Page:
The Royal Pavilion: Orientalism at its finest

King George IV was born in 1762 at St. James Palace. He indulged in many scandalous escapades and had a taste for extravagant lifestyle, positioning himself as polar opposite of his father King George III, who was conventional and demure. King George IV’s exorbitant expenditures garnered significant debt for the state. BBC’s account of King George IV names him “The Royal Joke,” going so far as saying that “even his birth was dogged by the sort of absurdity which was to dominate his life,” referring to the Earl of Huntingdon mistakenly pronouncing him as a girl at his birth. His indulgent lifestyle led to the construction of the ostentatious décor in the Royal Pavilion.

The Royal Pavilion is located in Brighton, which was many royals’ favorite getaway. The palace was completed in 1823 with Indian-inspired exterior architecture and Chinese-inspired interior. In the front of the brochure advertising the Royal Pavilion, it states at the very top “Discover the palace of the king who tore up the rulebook,” celebrating him as an innovative and contemporary figure. It further describes the palace as “the most exotically beautiful buildings in Britain” with “fantastical backdrops that set the fashions of their day.”

The architect in charge of this palace was John Nash. Many of his ideas stemmed from the book Oriental Scenery by Thomas and William Daniell, which thoroughly explains the overarching concept behind this building. The Royal Pavilion is the epitome of Orientalism.  During the tour, the audio guide stated that the exterior of the palace resembles some elements of Indian architecture but its arrangement and composition are European. It even acknowledges that an Indian visitor would not recognize this architecture. Looking at the high ceiling and slowly gazing down the decorative wall, every inch of the palace’s banquet hall screams theatricality. At the apex of the ceiling, there is a painting with three-dimensional pieces of canopy leaves branching out from the middle. Almost at the top of the chandelier, there are sharp reflective spikes shaped like a star to further amplify the lights from the candles and lamps below. The chandelier itself has six gilded dragons, with glaring lotus glass shades placed at their mouths to emulate a dragon breathing fire. Each piece of furniture, down to the edges, is lined with gold, blatantly flaunting the fact that the royals spared no expense. The long banquet table could seat almost thirty guests, and at parties, up to 70 dishes were served. The audio guide said that guests and courtiers were never really expected to eat or finish them; the dishes were ostentatiously prepared mostly for show, adding to the grandiosity. The wall in each room contains endless rows of Chinese paintings. The railing of the staircase is painted to resemble bamboo, adding to the Chinese-inspired décor.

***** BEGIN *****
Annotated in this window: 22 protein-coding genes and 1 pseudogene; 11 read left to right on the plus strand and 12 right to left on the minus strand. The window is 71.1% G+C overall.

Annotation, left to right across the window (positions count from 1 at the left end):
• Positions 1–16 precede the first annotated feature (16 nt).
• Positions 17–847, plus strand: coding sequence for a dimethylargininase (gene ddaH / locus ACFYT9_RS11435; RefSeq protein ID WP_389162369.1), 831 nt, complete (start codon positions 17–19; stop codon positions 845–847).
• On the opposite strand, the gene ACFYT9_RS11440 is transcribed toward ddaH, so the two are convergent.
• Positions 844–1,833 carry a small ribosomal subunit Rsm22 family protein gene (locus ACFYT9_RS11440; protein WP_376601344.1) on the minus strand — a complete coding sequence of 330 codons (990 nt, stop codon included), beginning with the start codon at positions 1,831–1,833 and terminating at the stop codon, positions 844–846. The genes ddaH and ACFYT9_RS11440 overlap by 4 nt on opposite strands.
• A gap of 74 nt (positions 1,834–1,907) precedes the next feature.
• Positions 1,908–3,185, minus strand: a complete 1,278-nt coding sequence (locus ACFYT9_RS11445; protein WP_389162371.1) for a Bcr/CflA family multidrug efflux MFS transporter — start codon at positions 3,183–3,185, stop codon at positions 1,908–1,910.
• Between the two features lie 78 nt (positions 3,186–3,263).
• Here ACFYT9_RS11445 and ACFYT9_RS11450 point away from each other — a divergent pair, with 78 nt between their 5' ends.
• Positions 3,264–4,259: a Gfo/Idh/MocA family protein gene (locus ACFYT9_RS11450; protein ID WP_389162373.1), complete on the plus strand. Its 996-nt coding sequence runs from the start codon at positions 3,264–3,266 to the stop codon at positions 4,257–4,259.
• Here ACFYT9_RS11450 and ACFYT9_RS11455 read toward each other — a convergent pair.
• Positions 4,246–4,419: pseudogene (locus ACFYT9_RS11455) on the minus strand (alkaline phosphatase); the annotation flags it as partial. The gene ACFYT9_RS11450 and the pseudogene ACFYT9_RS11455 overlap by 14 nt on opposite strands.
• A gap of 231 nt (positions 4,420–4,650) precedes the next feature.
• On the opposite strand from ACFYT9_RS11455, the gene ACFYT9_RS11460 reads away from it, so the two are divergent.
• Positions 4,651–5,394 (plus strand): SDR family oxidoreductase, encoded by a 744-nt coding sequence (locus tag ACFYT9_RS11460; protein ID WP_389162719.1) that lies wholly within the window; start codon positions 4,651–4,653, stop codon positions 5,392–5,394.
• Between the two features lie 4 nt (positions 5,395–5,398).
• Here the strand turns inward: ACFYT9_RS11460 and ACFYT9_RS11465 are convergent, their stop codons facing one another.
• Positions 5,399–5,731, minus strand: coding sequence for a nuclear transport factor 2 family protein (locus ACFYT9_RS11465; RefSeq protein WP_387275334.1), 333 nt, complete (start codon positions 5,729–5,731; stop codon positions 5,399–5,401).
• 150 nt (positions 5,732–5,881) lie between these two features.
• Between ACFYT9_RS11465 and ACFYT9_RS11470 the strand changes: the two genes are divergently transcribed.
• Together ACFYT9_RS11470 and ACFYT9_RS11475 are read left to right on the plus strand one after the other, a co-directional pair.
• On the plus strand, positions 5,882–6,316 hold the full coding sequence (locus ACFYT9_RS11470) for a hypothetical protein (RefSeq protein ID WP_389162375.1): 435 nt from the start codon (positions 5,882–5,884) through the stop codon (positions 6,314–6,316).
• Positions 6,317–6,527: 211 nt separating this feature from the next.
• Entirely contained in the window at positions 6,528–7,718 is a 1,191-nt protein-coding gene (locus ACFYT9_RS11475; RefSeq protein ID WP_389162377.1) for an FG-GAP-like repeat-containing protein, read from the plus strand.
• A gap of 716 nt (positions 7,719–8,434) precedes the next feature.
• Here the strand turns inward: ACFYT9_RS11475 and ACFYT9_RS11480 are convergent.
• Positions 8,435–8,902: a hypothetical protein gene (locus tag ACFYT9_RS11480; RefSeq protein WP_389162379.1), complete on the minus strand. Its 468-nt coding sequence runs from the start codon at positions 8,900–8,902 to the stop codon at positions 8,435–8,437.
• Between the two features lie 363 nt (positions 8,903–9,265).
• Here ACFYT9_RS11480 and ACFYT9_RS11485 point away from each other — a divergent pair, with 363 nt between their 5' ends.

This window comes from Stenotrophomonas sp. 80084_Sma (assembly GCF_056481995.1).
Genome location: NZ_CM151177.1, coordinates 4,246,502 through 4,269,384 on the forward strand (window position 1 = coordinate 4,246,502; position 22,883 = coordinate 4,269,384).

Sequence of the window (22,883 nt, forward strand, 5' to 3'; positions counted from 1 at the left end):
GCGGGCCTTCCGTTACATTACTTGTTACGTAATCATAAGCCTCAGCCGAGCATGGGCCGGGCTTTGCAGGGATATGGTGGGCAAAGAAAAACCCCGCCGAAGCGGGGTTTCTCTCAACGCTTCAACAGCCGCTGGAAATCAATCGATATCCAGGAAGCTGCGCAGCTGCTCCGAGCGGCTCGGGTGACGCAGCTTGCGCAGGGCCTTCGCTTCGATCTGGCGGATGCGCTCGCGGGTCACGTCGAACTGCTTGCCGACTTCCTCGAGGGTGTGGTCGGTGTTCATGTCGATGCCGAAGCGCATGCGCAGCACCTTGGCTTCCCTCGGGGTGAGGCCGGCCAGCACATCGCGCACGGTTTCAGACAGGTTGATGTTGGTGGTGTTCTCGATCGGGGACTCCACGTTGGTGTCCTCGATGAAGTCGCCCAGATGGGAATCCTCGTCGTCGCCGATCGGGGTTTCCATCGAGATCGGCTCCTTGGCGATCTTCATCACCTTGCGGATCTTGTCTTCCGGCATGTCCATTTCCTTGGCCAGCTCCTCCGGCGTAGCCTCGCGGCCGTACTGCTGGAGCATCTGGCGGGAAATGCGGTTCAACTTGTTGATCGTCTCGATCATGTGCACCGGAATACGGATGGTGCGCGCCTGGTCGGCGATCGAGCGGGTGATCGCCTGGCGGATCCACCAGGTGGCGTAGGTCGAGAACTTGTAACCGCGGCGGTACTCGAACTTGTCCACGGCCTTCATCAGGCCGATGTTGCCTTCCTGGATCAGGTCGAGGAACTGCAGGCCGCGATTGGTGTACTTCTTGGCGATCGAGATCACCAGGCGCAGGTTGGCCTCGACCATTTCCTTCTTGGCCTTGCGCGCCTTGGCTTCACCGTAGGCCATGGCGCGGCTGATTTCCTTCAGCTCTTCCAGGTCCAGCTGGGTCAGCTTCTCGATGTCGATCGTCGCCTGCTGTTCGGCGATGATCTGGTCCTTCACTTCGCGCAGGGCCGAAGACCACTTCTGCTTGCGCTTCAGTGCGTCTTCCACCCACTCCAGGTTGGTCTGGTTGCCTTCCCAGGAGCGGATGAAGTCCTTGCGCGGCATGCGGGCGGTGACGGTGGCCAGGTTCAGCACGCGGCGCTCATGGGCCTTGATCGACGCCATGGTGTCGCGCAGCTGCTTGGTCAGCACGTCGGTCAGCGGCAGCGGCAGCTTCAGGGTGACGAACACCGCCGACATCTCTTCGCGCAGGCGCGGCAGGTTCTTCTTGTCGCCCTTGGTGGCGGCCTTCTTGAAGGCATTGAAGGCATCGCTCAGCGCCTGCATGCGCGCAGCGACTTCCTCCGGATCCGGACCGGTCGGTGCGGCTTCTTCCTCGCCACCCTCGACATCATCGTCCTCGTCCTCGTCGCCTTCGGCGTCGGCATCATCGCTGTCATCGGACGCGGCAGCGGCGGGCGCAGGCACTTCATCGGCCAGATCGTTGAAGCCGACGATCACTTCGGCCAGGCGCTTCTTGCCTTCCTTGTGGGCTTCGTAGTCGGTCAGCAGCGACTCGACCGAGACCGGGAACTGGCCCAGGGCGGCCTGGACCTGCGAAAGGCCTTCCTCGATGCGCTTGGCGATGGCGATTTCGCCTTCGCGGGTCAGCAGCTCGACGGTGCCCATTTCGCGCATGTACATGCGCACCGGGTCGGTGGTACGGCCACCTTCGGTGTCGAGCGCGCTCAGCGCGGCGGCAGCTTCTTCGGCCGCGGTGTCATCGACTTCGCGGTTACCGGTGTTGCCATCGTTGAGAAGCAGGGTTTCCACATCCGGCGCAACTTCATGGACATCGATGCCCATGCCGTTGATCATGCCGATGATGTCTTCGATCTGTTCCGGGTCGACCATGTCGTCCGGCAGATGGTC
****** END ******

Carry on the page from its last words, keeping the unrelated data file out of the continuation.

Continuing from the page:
The discrepancy and disconnect between the interior and exterior of the Royal Pavilion show the underlying implication of this palace. It shows King George IV’s impulse for extravagance and ostentation and highlights his lack of genuine appreciation and respect for the culture that this pleasure palace shamelessly exploits.

-Natty Maneerit ’18




Parissien, Steven. “BBC – History – British History in depth: George IV: The Royal Joke?” BBC News.       BBC, 17 Feb. 2011. Web. 10 Apr. 2017..

“Architecture.” Royal Pavilion. N.p., n.d. Web. 10 Apr. 2017..


Author: maneeritn

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